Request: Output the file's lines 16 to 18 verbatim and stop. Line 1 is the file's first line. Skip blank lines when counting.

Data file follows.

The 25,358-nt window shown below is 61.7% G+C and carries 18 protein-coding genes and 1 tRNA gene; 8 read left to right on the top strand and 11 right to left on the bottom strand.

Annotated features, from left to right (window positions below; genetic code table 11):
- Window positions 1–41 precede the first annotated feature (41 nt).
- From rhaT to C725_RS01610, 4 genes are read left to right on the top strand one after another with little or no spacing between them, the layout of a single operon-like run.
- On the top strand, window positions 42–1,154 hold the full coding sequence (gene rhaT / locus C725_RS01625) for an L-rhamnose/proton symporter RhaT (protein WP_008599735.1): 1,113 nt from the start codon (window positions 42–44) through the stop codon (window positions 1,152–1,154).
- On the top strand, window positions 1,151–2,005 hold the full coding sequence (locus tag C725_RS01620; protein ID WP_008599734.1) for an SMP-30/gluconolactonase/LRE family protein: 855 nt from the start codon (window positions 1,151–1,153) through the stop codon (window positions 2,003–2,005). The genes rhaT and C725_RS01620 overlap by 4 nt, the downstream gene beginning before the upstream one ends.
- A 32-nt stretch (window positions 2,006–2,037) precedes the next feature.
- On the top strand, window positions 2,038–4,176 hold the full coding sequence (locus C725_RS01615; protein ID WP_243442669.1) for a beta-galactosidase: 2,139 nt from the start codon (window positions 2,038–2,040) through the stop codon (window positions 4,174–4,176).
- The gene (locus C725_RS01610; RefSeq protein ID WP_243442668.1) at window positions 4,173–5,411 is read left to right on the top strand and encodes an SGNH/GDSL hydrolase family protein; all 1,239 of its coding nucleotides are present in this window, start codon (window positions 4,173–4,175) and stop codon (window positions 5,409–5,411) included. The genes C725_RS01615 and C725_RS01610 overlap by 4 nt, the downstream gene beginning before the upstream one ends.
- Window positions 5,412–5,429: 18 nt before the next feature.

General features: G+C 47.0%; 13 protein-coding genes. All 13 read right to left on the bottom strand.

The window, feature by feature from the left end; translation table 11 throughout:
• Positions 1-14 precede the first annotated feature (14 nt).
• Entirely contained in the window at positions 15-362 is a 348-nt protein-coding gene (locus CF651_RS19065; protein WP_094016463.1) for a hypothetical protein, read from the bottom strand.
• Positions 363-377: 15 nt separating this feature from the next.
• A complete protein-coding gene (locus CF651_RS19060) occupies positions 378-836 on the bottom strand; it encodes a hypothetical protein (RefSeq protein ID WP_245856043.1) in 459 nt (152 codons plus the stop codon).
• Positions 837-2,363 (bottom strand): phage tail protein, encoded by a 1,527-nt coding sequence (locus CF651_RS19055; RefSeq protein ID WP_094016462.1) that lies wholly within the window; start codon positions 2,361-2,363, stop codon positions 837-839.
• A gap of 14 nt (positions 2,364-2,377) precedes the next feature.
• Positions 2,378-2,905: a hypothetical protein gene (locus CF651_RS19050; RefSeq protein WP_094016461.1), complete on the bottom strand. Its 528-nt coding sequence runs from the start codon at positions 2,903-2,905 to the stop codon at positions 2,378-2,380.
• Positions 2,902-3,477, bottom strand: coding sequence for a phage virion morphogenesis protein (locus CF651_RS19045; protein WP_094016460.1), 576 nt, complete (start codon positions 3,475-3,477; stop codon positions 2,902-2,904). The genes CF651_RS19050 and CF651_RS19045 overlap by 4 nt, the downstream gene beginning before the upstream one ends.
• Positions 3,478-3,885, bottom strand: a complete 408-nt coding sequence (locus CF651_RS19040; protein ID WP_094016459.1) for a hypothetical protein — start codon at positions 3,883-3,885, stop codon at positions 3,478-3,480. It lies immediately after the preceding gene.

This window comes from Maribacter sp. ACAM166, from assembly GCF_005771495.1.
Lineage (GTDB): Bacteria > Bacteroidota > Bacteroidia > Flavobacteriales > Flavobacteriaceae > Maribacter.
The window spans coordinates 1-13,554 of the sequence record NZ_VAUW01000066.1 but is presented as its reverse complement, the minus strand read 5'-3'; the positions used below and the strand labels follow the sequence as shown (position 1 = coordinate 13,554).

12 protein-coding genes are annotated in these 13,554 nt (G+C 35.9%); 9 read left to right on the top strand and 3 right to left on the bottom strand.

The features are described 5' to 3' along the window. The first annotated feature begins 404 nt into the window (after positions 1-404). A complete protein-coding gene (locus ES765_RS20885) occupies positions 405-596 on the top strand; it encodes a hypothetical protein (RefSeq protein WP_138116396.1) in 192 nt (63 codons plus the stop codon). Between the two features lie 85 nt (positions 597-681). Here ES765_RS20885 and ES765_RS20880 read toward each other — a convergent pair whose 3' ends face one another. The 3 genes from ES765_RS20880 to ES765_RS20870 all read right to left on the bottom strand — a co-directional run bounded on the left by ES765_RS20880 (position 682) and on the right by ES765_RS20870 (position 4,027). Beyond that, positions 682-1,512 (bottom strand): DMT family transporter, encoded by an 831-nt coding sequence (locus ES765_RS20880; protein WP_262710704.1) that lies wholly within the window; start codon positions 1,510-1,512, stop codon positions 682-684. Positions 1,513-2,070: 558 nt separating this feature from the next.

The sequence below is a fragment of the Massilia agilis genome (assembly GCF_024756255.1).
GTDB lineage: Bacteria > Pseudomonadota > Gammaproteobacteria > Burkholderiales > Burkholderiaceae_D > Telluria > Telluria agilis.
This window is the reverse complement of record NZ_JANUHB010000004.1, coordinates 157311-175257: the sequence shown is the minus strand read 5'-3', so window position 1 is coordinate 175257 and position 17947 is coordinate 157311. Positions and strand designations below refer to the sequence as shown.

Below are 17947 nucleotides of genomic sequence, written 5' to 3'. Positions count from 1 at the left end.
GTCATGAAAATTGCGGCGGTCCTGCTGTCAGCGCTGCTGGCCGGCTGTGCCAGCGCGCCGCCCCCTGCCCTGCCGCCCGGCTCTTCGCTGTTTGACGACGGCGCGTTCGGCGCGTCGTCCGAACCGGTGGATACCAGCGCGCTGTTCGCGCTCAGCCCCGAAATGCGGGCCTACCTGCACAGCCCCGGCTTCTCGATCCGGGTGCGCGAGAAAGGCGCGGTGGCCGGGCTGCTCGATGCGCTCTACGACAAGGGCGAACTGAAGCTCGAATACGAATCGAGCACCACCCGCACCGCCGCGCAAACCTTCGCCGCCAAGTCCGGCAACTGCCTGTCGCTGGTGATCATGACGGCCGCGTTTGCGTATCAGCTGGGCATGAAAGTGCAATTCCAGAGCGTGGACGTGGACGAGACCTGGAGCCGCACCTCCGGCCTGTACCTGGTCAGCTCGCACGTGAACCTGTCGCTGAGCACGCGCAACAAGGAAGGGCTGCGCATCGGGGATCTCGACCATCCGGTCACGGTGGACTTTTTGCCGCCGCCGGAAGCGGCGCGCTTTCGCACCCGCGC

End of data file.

• A complete protein-coding gene (locus CF651_RS19060) occupies positions 378-836 on the bottom strand; it encodes a hypothetical protein (RefSeq protein ID WP_245856043.1) in 459 nt (152 codons plus the stop codon).
• Positions 837-2,363 (bottom strand): phage tail protein, encoded by a 1,527-nt coding sequence (locus CF651_RS19055; RefSeq protein ID WP_094016462.1) that lies wholly within the window; start codon positions 2,361-2,363, stop codon positions 837-839.
• A gap of 14 nt (positions 2,364-2,377) precedes the next feature.